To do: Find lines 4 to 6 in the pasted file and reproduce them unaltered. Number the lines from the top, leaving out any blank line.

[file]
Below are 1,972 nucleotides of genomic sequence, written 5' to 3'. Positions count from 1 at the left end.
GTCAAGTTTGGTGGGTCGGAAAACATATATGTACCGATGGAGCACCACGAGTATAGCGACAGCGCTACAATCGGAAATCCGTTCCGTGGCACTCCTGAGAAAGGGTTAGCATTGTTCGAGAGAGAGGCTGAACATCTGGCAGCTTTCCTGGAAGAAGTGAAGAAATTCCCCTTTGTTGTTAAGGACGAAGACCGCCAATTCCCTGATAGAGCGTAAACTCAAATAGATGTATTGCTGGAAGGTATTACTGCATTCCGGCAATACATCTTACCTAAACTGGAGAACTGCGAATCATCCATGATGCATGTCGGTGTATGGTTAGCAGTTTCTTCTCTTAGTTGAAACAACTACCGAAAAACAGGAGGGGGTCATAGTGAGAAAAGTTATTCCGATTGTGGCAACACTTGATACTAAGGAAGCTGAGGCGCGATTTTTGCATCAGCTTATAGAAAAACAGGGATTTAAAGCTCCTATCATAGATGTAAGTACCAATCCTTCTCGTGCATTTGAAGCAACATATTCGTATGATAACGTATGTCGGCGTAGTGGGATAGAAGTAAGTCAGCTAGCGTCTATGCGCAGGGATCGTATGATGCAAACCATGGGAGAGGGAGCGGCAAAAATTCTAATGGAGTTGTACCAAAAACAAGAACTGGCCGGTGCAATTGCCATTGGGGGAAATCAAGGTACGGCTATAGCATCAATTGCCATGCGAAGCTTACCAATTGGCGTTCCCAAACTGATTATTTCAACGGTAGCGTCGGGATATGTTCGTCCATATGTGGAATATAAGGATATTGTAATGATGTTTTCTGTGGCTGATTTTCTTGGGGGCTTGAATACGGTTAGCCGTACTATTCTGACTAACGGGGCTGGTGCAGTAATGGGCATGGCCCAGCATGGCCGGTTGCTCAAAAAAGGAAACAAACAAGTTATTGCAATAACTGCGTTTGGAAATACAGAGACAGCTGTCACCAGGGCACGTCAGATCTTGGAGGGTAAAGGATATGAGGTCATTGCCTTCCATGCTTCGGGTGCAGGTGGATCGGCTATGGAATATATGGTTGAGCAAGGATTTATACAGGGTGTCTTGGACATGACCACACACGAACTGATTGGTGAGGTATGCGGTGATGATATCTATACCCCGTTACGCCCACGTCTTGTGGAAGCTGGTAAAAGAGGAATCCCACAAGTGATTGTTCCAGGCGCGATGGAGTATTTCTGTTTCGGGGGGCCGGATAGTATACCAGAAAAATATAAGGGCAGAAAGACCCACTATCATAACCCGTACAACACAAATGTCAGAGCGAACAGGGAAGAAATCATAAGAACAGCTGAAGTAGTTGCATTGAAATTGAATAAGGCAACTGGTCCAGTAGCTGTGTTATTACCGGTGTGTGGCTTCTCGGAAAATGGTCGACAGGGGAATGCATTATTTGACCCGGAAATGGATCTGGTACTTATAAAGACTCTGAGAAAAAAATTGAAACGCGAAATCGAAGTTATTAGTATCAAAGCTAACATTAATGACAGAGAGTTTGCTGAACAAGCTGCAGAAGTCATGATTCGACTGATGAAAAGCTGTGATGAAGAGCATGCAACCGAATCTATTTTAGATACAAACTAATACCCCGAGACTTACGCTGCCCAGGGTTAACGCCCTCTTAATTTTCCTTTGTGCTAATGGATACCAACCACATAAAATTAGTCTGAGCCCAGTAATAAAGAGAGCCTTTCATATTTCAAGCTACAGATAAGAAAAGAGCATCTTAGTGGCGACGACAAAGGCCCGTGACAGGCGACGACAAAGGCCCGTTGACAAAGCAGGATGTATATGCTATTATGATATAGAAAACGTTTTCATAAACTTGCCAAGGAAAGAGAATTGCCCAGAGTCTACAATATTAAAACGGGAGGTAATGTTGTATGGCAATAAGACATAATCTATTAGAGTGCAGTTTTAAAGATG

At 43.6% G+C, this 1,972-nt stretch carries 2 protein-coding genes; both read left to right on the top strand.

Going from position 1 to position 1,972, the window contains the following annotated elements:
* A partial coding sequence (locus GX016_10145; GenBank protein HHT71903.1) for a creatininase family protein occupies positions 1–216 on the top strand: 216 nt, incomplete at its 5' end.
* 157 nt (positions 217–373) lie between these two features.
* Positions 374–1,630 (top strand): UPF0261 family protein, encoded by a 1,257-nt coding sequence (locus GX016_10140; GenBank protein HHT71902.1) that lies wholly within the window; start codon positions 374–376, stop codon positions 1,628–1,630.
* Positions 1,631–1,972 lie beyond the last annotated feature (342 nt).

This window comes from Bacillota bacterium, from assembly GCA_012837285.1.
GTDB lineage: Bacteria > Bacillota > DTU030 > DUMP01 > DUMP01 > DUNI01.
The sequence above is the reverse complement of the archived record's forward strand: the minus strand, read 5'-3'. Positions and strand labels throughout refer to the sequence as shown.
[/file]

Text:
Going from position 1 to position 1,972, the window contains the following annotated elements:
* A partial coding sequence (locus GX016_10145; GenBank protein HHT71903.1) for a creatininase family protein occupies positions 1–216 on the top strand: 216 nt, incomplete at its 5' end.
* 157 nt (positions 217–373) lie between these two features.